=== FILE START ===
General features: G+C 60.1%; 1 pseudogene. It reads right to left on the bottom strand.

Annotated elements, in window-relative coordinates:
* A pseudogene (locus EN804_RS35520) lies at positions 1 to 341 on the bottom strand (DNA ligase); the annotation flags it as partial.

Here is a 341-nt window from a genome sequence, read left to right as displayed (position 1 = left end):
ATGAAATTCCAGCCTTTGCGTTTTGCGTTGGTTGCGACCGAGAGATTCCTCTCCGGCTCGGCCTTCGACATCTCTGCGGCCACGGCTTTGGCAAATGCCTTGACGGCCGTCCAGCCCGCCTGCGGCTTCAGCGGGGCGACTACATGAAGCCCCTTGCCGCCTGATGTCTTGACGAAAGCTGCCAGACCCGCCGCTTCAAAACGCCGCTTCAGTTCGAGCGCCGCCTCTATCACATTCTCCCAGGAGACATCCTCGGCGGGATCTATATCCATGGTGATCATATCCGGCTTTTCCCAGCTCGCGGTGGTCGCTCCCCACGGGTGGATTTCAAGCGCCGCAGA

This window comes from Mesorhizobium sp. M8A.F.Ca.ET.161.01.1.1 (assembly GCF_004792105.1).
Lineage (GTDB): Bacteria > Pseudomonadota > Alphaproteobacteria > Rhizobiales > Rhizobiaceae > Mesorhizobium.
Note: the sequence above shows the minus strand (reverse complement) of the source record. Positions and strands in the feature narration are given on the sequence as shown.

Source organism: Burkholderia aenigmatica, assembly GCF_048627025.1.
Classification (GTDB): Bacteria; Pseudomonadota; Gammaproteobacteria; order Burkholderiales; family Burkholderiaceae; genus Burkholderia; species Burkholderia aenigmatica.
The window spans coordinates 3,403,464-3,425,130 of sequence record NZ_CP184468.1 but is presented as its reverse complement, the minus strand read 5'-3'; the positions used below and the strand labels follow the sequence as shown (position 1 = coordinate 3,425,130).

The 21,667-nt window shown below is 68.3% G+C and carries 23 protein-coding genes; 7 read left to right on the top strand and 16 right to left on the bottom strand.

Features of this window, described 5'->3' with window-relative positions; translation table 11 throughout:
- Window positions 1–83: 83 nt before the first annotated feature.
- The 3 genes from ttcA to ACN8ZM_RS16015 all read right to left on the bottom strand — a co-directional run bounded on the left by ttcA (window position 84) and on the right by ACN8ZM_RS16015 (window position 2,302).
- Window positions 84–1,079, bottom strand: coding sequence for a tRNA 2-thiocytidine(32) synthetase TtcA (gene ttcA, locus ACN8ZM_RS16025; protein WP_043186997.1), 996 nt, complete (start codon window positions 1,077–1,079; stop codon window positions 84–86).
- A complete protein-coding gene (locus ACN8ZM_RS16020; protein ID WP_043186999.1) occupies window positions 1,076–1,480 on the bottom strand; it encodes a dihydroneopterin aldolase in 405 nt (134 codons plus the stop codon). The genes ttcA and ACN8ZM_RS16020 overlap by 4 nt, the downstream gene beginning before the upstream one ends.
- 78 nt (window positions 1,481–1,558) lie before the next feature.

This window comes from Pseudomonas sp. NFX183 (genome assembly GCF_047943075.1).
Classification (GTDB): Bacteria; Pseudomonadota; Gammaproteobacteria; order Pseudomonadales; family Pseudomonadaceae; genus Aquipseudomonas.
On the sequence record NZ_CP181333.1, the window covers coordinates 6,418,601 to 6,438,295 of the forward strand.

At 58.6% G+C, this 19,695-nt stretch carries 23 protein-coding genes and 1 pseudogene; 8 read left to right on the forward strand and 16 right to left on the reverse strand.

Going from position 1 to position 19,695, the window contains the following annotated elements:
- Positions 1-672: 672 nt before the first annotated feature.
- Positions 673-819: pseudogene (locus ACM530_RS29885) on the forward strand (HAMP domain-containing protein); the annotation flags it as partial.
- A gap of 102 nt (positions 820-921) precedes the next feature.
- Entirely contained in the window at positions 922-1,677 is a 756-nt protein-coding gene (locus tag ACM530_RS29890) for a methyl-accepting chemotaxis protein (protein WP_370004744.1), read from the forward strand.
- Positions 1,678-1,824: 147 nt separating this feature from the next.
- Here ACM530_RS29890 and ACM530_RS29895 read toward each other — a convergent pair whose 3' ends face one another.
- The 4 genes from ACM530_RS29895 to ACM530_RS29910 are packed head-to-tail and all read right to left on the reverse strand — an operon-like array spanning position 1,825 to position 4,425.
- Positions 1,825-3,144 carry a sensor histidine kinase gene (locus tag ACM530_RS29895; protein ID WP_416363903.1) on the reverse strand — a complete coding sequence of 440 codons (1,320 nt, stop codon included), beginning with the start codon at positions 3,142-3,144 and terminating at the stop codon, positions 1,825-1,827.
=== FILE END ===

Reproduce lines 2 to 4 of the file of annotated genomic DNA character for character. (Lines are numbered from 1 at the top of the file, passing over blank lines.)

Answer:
Annotated elements, in window-relative coordinates:
* A pseudogene (locus EN804_RS35520) lies at positions 1 to 341 on the bottom strand (DNA ligase); the annotation flags it as partial.

Here is a 341-nt window from a genome sequence, read left to right as displayed (position 1 = left end):